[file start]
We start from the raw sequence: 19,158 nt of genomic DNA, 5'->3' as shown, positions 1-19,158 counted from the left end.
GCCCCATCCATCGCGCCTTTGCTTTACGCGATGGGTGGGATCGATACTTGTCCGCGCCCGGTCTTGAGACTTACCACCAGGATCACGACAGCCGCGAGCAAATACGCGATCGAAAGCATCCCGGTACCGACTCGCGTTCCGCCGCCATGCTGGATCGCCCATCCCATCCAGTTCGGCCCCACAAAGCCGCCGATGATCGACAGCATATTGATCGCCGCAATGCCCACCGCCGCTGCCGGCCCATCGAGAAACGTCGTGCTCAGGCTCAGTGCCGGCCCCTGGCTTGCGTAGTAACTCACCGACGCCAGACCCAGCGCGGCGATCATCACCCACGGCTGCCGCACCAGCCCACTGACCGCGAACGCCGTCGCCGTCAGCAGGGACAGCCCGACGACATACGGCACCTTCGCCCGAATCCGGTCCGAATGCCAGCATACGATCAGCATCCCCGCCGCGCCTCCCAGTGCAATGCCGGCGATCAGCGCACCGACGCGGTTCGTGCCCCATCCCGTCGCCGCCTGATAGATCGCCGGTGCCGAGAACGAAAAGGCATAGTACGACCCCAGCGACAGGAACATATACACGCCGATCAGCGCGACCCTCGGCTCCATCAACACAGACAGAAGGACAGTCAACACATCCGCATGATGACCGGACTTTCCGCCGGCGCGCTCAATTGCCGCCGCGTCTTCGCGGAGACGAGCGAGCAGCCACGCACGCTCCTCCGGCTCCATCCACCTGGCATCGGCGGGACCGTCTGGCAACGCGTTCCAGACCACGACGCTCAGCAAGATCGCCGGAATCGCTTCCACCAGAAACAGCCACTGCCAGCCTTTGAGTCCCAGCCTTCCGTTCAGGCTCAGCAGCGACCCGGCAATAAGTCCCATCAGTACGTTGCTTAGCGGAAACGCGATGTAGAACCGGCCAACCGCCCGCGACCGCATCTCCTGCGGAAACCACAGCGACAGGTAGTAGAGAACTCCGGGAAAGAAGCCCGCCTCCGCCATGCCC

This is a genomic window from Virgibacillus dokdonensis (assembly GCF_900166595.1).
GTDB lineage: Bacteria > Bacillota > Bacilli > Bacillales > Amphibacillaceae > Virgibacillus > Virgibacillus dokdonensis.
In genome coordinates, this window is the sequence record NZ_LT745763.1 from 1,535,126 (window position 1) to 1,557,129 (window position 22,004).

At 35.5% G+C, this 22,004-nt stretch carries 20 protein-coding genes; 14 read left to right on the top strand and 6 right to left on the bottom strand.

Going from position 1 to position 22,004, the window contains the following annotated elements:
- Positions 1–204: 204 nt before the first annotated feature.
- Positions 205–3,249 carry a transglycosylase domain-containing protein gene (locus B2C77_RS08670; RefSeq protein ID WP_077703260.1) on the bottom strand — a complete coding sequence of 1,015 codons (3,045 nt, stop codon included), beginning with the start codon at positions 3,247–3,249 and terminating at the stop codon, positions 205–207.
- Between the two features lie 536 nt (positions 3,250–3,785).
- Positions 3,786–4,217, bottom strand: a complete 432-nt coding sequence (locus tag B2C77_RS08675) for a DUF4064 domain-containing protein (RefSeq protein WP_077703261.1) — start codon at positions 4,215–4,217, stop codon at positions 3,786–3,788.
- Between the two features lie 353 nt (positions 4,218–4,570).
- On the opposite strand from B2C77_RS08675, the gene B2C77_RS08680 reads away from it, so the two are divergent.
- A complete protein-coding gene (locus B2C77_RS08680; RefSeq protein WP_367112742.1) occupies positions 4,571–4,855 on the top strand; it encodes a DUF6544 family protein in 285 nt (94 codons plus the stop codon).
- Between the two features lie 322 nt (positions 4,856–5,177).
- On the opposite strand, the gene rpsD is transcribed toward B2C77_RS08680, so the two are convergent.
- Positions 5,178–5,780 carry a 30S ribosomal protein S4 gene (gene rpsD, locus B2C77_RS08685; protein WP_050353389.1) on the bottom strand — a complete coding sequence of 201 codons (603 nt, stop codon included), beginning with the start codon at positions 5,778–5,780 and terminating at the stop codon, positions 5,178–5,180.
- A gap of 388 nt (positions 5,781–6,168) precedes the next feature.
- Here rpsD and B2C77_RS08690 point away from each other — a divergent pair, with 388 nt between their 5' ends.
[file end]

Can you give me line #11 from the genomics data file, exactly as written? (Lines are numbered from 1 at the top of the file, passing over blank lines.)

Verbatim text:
- Positions 3,786–4,217, bottom strand: a complete 432-nt coding sequence (locus tag B2C77_RS08675) for a DUF4064 domain-containing protein (RefSeq protein WP_077703261.1) — start codon at positions 4,215–4,217, stop codon at positions 3,786–3,788.